- Cet évènement est passé
Ching-Chun Wang & Cheryl Frenck-Mestre
5 novembre 2019 @ 10 h 00 min - 12 h 00 min
Le séminaire doctoral de MoDyCo (UMR 7114, CNRS/Paris Nanterre), a le plaisir d’accueillir
- Cheryl Frenck-Mestre, Directrice de Recherche CNRS (Laboratoire Parole et Langage, UMR 7309, CNRS/Aix-Marseille université)
“Auditory and visual processing of Korean case online by native Korean speakers and second language learners as revealed by eye movements”
- Ching-chun Wang, PhD student (Modyco, CNRS/Université Paris Nanterre)
“Functional connectivity changes during French-Chinese second
language vocabulary acquisition: Integrated EEG and iVR for the
study of effects of learning context”
Vous y êtes cordialement invités.
Quand ? : Mardi 5 novembre 2019, de 10h à 12H
Où ? : Université Paris Nanterre. Salle Séminaire 2 au Rez-de-chaussée du bâtiment Max Weber (en face du bâtiment A, René Rémond).
RER A, Ligne SNCF L, station « Nanterre Université »
Cheryl Frenck-Mestre, (Laboratoire Parole et Langage, UMR 7309, CNRS/Aix-Marseille université)
Abstract: How quickly do native speakers use case marking to interpret sentence meaning and when, if ever, do non-native speakers do such? Eye movement data suggest that native speakers immediately use case to compute sentence structure (Koh, 1997) and to anticipate upcoming arguments (Kamide et al., 2003). There is some evidence that adult learners of Korean whose L1 lacks case marking on full NPs are at a disadvantage compared to those whose L1 does (Brown & Iwasaki, 2013). Indeed, despite its universal nature, correctly interpreting and producing case is a source of difficulty for L2 learners (Ahn & Herschensohn, 2013; Frenck-Mestre et al., 2018; Hopp, 2010). Herein, we examined how quickly native Koreans and adult L2 learners of Korean process case particles in spoken Korean sentences.via the recording of eye movements. In a first experiment we used a modified visual world paradigm, with auditory sentences and visual depictions. In our second study, we compared auditory to written processing in native Koreans and L2 learners.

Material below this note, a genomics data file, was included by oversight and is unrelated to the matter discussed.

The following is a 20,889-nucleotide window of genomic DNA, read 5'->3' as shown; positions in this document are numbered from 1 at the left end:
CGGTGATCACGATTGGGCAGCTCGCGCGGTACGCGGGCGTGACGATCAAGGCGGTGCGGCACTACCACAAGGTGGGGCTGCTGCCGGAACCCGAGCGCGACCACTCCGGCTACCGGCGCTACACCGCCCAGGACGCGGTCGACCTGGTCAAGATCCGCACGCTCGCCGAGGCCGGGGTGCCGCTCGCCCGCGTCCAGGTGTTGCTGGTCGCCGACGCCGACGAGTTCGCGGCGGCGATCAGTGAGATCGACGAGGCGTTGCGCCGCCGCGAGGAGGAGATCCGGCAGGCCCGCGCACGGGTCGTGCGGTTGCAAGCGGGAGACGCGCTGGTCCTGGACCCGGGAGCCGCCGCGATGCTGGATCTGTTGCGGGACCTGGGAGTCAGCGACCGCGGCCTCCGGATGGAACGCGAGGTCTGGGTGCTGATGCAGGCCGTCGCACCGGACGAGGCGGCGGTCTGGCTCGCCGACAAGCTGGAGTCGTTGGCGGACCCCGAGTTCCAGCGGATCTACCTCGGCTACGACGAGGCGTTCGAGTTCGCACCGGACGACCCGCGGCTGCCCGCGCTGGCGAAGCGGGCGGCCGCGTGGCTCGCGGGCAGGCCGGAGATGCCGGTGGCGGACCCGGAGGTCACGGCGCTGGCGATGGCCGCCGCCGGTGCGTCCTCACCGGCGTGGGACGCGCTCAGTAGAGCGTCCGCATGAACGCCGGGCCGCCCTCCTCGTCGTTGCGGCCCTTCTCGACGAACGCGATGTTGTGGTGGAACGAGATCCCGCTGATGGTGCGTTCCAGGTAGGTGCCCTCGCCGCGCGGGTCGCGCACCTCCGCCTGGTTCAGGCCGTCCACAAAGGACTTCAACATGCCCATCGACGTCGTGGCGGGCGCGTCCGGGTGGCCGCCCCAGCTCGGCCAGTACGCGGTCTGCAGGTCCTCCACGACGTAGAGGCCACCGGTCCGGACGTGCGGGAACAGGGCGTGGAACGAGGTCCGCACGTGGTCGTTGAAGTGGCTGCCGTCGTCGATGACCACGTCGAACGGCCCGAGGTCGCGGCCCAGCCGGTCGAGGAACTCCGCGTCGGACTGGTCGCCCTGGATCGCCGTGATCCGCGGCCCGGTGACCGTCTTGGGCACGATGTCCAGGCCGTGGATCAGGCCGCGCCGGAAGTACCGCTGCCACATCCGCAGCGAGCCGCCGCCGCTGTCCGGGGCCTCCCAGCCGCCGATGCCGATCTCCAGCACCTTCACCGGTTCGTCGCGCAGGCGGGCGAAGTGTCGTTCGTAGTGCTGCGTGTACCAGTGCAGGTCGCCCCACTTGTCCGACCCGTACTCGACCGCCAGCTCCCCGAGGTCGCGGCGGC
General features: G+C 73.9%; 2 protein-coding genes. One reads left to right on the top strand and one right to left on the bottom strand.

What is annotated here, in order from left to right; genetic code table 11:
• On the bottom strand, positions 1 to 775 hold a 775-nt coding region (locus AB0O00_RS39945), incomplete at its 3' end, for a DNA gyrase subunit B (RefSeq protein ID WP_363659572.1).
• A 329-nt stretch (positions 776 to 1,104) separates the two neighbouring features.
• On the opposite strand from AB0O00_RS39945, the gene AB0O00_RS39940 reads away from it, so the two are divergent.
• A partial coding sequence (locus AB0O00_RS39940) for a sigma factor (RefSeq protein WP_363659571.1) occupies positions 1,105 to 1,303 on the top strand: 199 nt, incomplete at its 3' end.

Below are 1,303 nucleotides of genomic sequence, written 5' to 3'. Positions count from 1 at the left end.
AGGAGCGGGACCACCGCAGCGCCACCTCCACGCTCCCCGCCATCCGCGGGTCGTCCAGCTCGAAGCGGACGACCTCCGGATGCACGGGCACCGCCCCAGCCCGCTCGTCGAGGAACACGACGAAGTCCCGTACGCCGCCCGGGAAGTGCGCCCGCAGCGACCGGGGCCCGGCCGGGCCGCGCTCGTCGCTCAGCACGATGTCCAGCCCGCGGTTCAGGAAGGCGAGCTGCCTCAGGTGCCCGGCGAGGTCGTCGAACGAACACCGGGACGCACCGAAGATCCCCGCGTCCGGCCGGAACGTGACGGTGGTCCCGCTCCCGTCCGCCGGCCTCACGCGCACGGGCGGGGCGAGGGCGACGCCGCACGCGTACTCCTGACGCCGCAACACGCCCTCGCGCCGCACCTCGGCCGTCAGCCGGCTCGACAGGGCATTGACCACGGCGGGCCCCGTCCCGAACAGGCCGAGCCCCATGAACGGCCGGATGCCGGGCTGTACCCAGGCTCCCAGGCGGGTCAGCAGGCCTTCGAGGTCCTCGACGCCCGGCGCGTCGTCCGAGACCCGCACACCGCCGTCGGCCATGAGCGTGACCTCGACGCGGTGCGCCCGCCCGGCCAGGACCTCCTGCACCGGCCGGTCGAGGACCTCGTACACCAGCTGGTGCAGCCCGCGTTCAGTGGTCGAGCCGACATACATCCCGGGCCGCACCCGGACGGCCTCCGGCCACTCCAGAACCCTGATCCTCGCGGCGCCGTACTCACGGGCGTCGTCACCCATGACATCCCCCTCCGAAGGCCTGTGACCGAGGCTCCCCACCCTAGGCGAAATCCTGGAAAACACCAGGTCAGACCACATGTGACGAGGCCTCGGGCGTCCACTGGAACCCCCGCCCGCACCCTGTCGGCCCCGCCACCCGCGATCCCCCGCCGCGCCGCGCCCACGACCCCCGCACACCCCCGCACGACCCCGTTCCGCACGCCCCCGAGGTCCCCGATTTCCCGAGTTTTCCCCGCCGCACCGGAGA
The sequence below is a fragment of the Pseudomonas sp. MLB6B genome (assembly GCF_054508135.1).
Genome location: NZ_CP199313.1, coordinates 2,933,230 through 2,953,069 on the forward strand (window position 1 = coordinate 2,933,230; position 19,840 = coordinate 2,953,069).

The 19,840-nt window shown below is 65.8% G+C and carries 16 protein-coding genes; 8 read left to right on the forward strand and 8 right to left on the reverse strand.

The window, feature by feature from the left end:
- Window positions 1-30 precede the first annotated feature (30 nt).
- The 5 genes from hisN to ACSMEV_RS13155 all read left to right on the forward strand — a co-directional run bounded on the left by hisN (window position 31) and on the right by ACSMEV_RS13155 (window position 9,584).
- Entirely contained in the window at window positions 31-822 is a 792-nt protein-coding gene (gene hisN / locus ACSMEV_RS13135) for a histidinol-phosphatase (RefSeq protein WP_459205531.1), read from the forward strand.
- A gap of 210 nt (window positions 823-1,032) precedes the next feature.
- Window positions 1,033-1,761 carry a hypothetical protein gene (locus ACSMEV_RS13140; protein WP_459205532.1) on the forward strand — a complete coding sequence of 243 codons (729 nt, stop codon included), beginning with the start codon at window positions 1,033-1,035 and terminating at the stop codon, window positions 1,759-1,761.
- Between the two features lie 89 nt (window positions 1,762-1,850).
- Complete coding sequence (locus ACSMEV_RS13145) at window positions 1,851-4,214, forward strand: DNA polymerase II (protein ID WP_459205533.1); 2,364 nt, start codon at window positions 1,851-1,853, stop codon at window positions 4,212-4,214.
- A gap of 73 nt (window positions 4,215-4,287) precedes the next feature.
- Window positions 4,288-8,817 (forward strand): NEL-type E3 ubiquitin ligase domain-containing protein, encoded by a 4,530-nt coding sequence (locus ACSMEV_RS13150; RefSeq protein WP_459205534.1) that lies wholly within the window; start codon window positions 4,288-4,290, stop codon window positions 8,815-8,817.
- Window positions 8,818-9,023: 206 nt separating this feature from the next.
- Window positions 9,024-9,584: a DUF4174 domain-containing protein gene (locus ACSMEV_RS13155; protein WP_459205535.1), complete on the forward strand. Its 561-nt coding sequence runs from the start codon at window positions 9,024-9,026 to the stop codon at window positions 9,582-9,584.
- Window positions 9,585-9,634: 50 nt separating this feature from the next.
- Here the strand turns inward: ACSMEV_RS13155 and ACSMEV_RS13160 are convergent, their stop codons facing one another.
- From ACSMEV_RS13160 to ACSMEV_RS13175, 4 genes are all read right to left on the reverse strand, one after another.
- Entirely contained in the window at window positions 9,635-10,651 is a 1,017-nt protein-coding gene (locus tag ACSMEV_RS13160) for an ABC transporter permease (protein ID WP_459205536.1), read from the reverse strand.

In our first study, we compared two L2 groups who differed as concerns the linguistic overlap between their L1 and Korean to address the question of how the learner’s native language may affect L2 acquisition. One group comprised native speakers of Kazakh, an agglutinative head final language with canonical SOV word order and rich case morphology. The other group comprised native speakers of French, which lacks case marking on full nouns and has basic SVO word order. Both L2 groups were living in Korea at the time of experimentation. Our results for online processing showed that native Koreans used case marking prior to the end of the utterance (the verb) to visually identify the image that depicted it, and did so regardless of word order or specific case marking. Neither L2 group processed nominal case marking quickly enough to show anticipatory looks to the correct image prior to the final auditory verb. Both L2 groups demonstrated superior performance for the dative compared to the accusative.. However, the French L1 group showed a specific deficit for the accusative in scrambled utterances that the Kazakh L1 group did not. As concerns the accuracy of response, native Koreans were at ceiling level. Both the French and the Kazakh groups showed higher accuracy for canonical than scrambled sentences, and for accusative than dative. In similar fashion to the eye movement data, the French group showed a specific deficit for scrambled accusative sentences, which they basically construed as SOV rather than OSV order. This was not true of the Kazakh group nor of native speakers.